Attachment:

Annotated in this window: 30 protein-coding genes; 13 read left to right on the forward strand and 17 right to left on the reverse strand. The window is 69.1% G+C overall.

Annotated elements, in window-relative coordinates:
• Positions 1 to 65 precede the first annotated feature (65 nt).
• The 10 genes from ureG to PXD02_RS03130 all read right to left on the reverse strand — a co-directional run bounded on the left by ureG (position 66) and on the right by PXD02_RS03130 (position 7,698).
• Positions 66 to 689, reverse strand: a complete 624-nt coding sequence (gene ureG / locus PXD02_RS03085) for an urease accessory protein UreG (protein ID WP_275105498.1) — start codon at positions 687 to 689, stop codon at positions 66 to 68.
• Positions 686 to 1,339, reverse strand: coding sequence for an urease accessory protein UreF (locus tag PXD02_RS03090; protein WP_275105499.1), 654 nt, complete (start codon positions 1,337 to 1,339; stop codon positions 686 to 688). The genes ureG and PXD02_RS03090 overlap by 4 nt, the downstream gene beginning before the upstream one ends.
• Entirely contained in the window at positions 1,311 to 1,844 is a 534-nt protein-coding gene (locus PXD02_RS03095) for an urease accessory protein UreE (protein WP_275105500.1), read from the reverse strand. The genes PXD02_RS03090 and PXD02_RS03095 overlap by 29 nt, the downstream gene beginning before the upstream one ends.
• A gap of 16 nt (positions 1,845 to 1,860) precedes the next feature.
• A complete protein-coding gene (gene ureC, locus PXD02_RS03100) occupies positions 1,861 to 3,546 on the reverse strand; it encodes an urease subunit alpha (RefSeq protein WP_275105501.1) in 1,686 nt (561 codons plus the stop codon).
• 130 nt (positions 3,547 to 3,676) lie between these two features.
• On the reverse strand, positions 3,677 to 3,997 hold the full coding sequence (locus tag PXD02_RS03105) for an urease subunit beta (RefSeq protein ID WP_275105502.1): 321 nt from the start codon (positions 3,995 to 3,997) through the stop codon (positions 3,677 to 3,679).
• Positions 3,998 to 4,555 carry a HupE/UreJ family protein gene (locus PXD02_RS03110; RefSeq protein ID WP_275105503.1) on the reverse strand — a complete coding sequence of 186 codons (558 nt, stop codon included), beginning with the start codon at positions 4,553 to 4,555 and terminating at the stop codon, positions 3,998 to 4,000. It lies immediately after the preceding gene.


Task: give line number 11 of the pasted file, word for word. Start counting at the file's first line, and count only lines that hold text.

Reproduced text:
• On the reverse strand, positions 3,677 to 3,997 hold the full coding sequence (locus tag PXD02_RS03105) for an urease subunit beta (RefSeq protein ID WP_275105502.1): 321 nt from the start codon (positions 3,995 to 3,997) through the stop codon (positions 3,677 to 3,679).